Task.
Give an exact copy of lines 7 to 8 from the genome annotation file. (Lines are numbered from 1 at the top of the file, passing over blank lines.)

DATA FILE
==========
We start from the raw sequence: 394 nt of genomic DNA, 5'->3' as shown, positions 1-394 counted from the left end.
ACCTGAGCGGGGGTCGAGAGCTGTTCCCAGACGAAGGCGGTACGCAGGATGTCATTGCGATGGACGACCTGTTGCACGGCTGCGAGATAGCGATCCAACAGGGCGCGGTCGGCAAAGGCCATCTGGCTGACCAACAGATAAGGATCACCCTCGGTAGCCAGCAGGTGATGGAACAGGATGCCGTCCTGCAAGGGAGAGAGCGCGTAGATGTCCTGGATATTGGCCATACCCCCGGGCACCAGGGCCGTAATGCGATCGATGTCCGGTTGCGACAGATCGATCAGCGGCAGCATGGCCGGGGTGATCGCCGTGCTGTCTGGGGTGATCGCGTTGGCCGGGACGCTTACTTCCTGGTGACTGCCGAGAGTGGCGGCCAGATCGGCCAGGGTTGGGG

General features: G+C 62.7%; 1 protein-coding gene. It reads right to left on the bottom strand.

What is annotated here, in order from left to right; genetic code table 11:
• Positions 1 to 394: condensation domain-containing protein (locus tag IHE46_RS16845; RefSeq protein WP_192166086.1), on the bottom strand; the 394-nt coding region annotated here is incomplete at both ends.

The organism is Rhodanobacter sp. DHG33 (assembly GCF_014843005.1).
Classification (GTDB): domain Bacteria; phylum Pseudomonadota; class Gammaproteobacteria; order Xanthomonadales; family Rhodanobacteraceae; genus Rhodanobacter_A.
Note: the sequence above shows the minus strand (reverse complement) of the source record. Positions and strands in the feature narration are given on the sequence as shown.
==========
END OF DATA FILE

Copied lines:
Classification (GTDB): domain Bacteria; phylum Pseudomonadota; class Gammaproteobacteria; order Xanthomonadales; family Rhodanobacteraceae; genus Rhodanobacter_A.
Note: the sequence above shows the minus strand (reverse complement) of the source record. Positions and strands in the feature narration are given on the sequence as shown.